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Urban vs. Suburban rates of Growth
Old 08-10-2015, 06:49 AM   #1
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Urban vs. Suburban rates of Growth

I'm not an active real estate investor but I thought those of you who are might find this article/data valuable. Discusses trends in housing demand by urban vs. suburban. Raises questions about the conventional wisdom that people are returning to the cities. No smoking gun, but an interesting analysis that suggests more of a polarization. Fastest growing areas are actually to most suburban, followed by the most urban. The sort-of-suburbs have the slowest rate of growth.

Hope this is helpful to you.

No, Suburbs Aren't All the Same. The Suburbiest Ones Are Growing Fastest - CityLab

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Old 08-10-2015, 08:17 AM   #2
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Thanks for posting this. I will say, though, that few people with any kind of social radar would be surprised. What are the "more urban suburbs"? They are the older, more impoverished suburbs with a good dose of all the urban and racial social strife that is found in the big cities, especially the downscale areas of big cities.

It might come as a surprise to some, but middle class people who want to live in the city are not looking to get mugged or shot. They want museums, universities, easy access to many types of meetings, discussions, pastimes and access to well behaved people who are into ideas. Add ethnic food to the list, which in most cases means Mexican, Indian, and all the attractive food that can be offered cheaply by restauranteurs from immigrant groups. None of these things are related except by geography and the history of American development and settlement in the post WW2 era to another known and not so sought after feature of urban life, more violent crime.

Many big cities that have for years been getting safer and safer have recently made a U-turn, and few who live in these cities are really happy about this, no matter what they might say for attribution. Enough movement in this direction and old Ha is heading across the lake to Bellevue.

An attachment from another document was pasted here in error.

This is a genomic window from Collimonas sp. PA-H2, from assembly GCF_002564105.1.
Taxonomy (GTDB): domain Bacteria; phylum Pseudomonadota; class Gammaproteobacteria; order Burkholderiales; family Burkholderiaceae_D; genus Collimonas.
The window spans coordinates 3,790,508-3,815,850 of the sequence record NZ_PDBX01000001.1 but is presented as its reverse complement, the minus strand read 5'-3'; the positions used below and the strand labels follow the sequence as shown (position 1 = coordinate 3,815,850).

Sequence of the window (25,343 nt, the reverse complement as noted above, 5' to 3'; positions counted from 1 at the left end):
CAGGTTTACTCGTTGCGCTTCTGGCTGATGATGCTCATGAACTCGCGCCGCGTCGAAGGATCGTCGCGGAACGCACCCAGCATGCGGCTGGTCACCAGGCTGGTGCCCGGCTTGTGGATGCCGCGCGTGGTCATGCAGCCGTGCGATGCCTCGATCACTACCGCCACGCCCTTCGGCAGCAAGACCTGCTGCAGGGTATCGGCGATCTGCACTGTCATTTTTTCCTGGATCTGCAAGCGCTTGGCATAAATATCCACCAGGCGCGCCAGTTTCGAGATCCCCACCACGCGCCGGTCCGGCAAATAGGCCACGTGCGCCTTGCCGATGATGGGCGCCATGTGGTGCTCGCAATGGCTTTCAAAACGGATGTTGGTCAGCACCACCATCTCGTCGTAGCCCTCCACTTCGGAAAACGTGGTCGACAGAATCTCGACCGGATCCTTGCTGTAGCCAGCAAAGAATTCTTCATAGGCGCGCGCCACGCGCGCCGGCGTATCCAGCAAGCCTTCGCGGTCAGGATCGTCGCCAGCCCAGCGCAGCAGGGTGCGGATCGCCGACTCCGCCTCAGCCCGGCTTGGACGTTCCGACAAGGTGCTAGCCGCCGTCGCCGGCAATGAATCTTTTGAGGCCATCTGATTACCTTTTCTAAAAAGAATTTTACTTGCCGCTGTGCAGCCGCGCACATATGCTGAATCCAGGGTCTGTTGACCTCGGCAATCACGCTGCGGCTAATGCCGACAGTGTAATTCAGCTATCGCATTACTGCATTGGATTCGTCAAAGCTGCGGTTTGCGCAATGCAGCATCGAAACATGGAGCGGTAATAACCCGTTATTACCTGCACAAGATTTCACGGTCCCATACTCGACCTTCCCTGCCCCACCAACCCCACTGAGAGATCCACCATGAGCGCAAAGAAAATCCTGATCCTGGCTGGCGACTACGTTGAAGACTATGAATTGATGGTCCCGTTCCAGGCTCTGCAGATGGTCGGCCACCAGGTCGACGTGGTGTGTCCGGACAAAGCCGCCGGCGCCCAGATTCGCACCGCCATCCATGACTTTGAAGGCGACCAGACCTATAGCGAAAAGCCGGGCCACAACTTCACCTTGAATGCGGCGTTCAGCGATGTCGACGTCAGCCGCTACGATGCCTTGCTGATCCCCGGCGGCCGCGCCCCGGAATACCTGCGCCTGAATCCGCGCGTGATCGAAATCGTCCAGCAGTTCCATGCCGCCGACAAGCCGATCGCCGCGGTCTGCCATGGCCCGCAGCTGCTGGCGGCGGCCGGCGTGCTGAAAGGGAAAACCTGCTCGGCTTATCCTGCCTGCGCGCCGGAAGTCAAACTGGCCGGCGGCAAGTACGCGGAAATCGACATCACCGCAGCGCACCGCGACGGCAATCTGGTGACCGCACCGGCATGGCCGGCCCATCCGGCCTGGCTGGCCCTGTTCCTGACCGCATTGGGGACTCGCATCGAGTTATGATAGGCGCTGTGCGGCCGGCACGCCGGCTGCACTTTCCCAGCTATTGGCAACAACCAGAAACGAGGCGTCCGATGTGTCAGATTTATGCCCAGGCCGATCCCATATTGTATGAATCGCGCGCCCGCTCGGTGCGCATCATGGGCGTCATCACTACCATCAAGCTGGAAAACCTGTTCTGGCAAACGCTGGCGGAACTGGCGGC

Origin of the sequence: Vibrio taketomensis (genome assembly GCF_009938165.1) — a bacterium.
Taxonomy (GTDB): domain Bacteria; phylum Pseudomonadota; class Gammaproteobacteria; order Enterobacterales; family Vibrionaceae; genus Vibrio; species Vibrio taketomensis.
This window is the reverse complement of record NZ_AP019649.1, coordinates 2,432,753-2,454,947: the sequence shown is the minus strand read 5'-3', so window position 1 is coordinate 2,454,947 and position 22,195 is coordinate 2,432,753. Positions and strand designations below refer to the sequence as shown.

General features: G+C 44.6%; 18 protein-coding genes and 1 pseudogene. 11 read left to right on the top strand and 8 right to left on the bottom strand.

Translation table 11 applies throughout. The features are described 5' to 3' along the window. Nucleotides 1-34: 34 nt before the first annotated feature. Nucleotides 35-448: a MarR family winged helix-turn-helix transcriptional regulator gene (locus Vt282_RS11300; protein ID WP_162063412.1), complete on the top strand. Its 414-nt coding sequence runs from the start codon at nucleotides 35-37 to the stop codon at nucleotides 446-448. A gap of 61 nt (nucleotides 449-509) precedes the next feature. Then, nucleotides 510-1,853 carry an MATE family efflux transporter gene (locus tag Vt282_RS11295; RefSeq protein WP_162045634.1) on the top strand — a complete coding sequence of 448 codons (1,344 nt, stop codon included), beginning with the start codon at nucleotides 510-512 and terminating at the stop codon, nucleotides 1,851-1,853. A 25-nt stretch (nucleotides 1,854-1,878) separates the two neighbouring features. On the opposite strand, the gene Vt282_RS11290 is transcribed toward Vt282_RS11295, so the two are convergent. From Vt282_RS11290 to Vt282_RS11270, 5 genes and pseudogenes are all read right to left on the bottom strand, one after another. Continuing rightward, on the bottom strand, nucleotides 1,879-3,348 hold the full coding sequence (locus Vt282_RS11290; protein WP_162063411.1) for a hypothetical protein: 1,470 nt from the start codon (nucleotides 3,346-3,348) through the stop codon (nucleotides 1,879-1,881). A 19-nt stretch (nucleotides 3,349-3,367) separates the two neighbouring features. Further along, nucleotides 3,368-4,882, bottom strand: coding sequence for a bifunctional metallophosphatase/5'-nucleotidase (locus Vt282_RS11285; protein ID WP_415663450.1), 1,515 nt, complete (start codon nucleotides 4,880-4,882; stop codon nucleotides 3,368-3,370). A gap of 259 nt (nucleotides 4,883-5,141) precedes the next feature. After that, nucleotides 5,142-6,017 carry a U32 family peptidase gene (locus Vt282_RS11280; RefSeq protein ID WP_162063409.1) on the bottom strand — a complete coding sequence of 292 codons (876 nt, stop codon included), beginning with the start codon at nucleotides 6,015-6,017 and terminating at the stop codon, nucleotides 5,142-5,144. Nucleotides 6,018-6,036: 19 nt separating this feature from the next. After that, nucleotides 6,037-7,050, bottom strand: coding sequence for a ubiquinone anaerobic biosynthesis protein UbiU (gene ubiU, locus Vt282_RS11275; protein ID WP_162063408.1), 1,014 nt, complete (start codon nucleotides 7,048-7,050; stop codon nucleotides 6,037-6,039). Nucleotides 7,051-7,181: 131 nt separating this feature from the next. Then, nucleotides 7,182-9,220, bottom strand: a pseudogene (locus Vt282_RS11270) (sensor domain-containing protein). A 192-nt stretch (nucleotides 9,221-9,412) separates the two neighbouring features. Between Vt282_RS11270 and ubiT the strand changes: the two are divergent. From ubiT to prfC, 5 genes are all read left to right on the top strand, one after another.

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Old 08-10-2015, 09:25 AM   #3
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I think it can be boiled down to low crime areas are growing faster than higher crime areas.

Just as in the old days, healthy people left their insurance plans to go with a lower cost one, and the less-healthy people were stuck with the higher rates.

With a real estate twist, more affluent people leave the higher crime areas to go to a lower crime area. As a result, the less affluent are stuck and housing values plummet.

Clean up the crime, or spread it out across the entire metropolitan area, and the effect gets minimized.
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Old 08-10-2015, 09:42 AM   #4
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Thanks for posting, interesting to me. The (residential) return to cities was supposed to be driven by sky high fuel prices or even energy shortages (Chris Steiner, Richard Florida, Joel Kotkin), but fracking/horizontal drilling (and conservation to a much lesser extent) has changed all that, maybe for decades to come. With even semi-desirable urban areas already at high $ premiums, the theory never made (personal financial) sense to me, as urban real estate costs would go even higher - people already can't afford the nice urban neighborhoods in most cities. We'd love to live in a safe, walkable urban area, but there aren't any that appeal to us that we can realistically afford...
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Old 08-10-2015, 10:35 AM   #5
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While the article does offer some quantification of the situation, I'm guessing the trends have not changed a lot since the word "suburban" was invented. Folks want a place that is safe AND affordable. Typically, that means "moving out to the suburbs." With the advent of the car (two cars or more, really) we have the mobility and flexibility to live where we want to and still manage to get to w*rk. My bias is that the "return to the city" (think Yuppies, here) has more to do with being financially able to carve out a section of an otherwise "blighted" area and turn it into a safe place with all the amenities. All things being equal, I suppose many of us would prefer to live closer to the urban center (restaurants, theaters, etc. etc.) But it's not equal. There are either "blight" issues or cost issues (or both) to such a choice. YMMV
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